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ECG Tricks: Placing the Electrodes

Harrigan, Richard A. MD; Brady, William J. MD; Chan, Theodore MD

doi: 10.1097/01.EEM.0000316927.97582.9e
Case in Electrocardiography

Dr. Brady is a professor of emergency medicine and internal medicine and the vice chairman of emergency medicine at the University of Virginia School of Medicine in Charlottesville. Dr. Harrigan is an associate professor of emergency medicine at Temple University School of Medicine in Philadelphia. Dr. Chan is a professor of clinical medicine and the medical director of emergency medicine at the University of California, San Diego School of Medicine.

Continued from p. 16

Clearly, the patient was not displaying symptoms of acute coronary syndrome, nor had she had symptoms in the past. The tracing in Figure 1 shows poor R-wave progression across the precordium, with an abrupt transition from R wave amplitude < S wave amplitude (leads V1-V3) to R wave amplitude > S wave amplitude (leads V4-V6). This triggered the computer and the health care personnel in preadmission testing to interpret this loss of anterior forces in the right precordial leads as a sign of possible anterior myocardial infarction.

Figure 1

Figure 1

In the ED, an ECG was performed with the same result, then repeated with close attention to precordial electrode placement; the latter tracing is found in Figure 2. Note the patient has “grown an R wave” in lead V3, and not coincidentally, the computer no longer interpreted the ECG as being suggestive of age-indeterminate anterior myocardial infarction. The tracing also has evidence of a right-sided conduction delay (or incomplete right bundle branch block) in leads V1 and V2, manifested by an rSR' QRS complex in those leads.

Figure 2

Figure 2

Precordial electrode placement is a tricky business. No two people have the same torso. Electrode placement should not result from simply eyeballing the chest and guessing where the electrodes belong. Navigating the breast tissue in women adds to the difficulty of this process. Remember that the precordial electrodes should be placed as guided by anatomic findings. (Clinical Procedures in Emergency Medicine (4th ed). Philadelphia, Elsevier, 2003;270.) (See table.)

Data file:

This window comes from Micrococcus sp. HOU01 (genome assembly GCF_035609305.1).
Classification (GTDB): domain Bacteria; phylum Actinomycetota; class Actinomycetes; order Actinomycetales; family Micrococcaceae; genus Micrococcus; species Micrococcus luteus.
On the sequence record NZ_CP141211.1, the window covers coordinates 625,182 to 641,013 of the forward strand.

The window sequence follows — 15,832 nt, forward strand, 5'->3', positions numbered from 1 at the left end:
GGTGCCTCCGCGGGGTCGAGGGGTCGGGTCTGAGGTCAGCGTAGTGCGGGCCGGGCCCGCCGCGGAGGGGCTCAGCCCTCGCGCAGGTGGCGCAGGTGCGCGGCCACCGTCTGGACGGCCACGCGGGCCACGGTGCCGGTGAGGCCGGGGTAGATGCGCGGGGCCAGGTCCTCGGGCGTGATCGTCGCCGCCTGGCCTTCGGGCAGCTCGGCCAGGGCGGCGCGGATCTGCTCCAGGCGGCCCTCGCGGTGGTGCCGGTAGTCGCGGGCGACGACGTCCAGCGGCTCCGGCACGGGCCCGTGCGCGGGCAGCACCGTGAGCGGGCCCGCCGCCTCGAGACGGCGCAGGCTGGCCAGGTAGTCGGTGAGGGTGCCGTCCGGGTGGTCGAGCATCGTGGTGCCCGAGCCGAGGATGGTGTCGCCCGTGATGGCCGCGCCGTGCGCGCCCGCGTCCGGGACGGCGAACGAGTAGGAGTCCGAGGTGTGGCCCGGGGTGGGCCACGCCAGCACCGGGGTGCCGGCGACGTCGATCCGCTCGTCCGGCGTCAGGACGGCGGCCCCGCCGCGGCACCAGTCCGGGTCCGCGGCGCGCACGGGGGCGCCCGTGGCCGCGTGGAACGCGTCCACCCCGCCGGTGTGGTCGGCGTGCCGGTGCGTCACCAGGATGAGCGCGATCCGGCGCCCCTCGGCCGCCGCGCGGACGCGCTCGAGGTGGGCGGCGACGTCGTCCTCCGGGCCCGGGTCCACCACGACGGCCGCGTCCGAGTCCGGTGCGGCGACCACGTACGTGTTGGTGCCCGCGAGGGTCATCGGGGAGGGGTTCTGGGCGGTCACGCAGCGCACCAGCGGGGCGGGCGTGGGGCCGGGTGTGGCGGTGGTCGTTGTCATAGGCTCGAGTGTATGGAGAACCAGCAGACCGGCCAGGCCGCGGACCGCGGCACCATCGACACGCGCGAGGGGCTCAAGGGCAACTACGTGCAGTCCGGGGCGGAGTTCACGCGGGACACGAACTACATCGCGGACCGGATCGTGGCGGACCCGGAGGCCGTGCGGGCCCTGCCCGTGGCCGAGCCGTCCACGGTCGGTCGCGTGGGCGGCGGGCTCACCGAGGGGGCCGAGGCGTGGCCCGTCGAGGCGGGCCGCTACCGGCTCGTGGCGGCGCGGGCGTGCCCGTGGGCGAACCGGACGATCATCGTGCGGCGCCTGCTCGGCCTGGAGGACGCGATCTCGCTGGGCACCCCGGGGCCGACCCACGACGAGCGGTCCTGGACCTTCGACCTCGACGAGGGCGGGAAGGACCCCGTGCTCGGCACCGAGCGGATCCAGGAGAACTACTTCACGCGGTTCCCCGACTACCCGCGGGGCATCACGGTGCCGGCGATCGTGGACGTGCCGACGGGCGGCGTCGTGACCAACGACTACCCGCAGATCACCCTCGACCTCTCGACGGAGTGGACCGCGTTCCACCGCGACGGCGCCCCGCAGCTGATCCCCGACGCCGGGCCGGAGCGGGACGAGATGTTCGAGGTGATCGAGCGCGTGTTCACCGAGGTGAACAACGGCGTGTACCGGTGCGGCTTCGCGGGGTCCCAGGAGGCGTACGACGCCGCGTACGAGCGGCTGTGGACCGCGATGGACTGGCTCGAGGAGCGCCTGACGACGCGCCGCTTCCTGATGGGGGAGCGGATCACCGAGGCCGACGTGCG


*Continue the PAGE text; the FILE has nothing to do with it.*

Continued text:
We have found that inattention to proper electrode placement frequently leads to pseudopathology on the ECG. Taking this a step further, when comparing old and new ECGs, analyze the ST/T wave changes in the company they keep, particularly across the precordium. This means that ST/T wave changes should always be viewed with attention to the relative amplitude of the R and S waves of that complex. Variability in those amplitudes suggests that the placement of that particular electrode may have been different last time (e.g., compare the size and vector of the R and S waves in the new lead V lead compared with the old V lead). A change in the relative amplitude of the R and S waves in a given lead suggest that yesterday's precordial electrode placement may be at variance with today's.

One can logically expect the ST/T waves to vary to some degree as well. Moreover, coronary ischemia should not appear in one lead; a new isolated T wave inversion in one precordial lead without changes in the adjacent leads is likely not due to ischemia. Remember to consider precordial electrode positioning when evaluating the ECG.

One further nuance deserves discussion. The second ECG (Figure 2) shows a new rSR' in leads V1 and V2. This can occur when those two precordial leads are placed one interspace higher than the previous ECG. (ECG in Emergency Medicine and Acute Care. Philadelphia, Elsevier Mosby, 2005;16.) Perhaps the patient's earlier tracing (Figure 1) also suffered from slightly lower than optimal placement of leads V1 and V2.

Figure

Figure

© 2006 Lippincott Williams & Wilkins, Inc.